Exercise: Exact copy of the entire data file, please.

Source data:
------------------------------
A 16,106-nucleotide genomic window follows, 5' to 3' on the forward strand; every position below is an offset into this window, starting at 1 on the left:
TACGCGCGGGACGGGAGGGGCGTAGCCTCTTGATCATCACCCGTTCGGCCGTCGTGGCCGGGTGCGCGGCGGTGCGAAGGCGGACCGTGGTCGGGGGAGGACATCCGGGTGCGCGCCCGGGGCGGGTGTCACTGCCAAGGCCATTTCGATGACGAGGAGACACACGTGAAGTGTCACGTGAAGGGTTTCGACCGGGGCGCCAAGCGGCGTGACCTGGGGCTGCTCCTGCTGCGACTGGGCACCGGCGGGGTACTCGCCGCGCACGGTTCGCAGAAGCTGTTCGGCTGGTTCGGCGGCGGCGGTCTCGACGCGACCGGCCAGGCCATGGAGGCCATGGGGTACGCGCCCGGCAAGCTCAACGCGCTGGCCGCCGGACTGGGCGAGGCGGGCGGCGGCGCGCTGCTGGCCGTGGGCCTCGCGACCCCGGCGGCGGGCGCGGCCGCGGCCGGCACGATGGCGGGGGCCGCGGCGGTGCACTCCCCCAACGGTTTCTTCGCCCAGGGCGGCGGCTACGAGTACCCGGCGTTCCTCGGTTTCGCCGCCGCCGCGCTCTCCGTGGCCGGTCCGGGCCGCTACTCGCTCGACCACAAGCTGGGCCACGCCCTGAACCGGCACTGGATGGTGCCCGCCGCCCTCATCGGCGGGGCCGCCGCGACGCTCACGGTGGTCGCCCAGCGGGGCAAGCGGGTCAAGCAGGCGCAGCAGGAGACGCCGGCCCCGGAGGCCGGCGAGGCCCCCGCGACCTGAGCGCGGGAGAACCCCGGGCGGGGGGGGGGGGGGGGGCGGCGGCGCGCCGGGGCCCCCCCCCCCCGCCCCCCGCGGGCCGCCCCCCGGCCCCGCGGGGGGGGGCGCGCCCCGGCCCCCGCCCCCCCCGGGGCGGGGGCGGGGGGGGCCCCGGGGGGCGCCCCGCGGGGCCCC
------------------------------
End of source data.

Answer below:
A 16,106-nucleotide genomic window follows, 5' to 3' on the forward strand; every position below is an offset into this window, starting at 1 on the left:
TACGCGCGGGACGGGAGGGGCGTAGCCTCTTGATCATCACCCGTTCGGCCGTCGTGGCCGGGTGCGCGGCGGTGCGAAGGCGGACCGTGGTCGGGGGAGGACATCCGGGTGCGCGCCCGGGGCGGGTGTCACTGCCAAGGCCATTTCGATGACGAGGAGACACACGTGAAGTGTCACGTGAAGGGTTTCGACCGGGGCGCCAAGCGGCGTGACCTGGGGCTGCTCCTGCTGCGACTGGGCACCGGCGGGGTACTCGCCGCGCACGGTTCGCAGAAGCTGTTCGGCTGGTTCGGCGGCGGCGGTCTCGACGCGACCGGCCAGGCCATGGAGGCCATGGGGTACGCGCCCGGCAAGCTCAACGCGCTGGCCGCCGGACTGGGCGAGGCGGGCGGCGGCGCGCTGCTGGCCGTGGGCCTCGCGACCCCGGCGGCGGGCGCGGCCGCGGCCGGCACGATGGCGGGGGCCGCGGCGGTGCACTCCCCCAACGGTTTCTTCGCCCAGGGCGGCGGCTACGAGTACCCGGCGTTCCTCGGTTTCGCCGCCGCCGCGCTCTCCGTGGCCGGTCCGGGCCGCTACTCGCTCGACCACAAGCTGGGCCACGCCCTGAACCGGCACTGGATGGTGCCCGCCGCCCTCATCGGCGGGGCCGCCGCGACGCTCACGGTGGTCGCCCAGCGGGGCAAGCGGGTCAAGCAGGCGCAGCAGGAGACGCCGGCCCCGGAGGCCGGCGAGGCCCCCGCGACCTGAGCGCGGGAGAACCCCGGGCGGGGGGGGGGGGGGGGGCGGCGGCGCGCCGGGGCCCCCCCCCCCCGCCCCCCGCGGGCCGCCCCCCGGCCCCGCGGGGGGGGGCGCGCCCCGGCCCCCGCCCCCCCCGGGGCGGGGGCGGGGGGGGCCCCGGGGGGCGCCCCGCGGGGCCCC